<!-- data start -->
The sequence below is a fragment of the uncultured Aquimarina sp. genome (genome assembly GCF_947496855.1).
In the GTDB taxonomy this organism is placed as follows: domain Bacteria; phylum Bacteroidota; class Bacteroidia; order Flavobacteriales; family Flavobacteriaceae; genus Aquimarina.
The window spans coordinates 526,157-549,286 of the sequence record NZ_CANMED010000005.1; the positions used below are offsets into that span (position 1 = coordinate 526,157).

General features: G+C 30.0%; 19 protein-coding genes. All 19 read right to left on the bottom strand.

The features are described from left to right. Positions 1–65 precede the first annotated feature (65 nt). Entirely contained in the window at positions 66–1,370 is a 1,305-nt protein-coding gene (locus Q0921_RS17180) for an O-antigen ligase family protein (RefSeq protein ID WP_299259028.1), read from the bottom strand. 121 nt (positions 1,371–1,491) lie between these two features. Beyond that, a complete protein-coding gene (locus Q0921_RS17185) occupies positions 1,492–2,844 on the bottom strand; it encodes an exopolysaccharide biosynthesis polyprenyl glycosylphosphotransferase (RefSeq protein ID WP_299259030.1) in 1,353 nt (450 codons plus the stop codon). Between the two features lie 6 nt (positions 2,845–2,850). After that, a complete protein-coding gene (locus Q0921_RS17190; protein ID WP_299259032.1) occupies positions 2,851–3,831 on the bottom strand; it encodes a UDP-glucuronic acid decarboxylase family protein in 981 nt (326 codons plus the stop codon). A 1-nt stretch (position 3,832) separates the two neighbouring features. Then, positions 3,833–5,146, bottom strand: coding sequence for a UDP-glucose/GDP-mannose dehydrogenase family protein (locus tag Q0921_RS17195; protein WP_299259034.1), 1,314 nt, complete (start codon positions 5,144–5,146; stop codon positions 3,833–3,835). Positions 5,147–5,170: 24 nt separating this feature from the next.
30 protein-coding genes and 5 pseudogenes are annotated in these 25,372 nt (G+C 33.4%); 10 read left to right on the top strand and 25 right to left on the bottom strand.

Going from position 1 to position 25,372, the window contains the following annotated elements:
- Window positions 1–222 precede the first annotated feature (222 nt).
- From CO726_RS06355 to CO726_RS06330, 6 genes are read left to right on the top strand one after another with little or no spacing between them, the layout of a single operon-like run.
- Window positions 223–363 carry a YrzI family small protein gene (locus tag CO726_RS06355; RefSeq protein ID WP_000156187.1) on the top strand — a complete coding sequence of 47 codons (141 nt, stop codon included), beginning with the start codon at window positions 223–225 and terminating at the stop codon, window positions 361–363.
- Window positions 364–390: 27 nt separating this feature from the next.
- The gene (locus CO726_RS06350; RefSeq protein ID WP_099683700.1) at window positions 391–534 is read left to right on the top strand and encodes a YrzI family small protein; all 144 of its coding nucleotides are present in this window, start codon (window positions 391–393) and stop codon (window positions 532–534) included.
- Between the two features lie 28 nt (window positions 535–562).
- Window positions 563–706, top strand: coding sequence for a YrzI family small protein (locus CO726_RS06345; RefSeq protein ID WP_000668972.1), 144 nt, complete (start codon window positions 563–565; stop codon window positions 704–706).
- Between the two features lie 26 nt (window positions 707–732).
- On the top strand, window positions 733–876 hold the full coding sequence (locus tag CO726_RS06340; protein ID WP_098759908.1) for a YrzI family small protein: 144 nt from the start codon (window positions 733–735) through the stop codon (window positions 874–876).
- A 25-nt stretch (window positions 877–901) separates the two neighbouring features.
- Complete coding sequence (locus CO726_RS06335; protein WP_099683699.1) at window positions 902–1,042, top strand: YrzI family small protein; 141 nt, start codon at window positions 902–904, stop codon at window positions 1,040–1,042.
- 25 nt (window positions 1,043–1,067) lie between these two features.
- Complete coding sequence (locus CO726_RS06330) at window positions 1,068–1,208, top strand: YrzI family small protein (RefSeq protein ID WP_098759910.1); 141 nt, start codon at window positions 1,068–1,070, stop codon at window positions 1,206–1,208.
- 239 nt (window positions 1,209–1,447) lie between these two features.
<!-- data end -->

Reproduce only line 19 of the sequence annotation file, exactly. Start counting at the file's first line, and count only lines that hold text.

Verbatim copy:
- 25 nt (window positions 1,043–1,067) lie between these two features.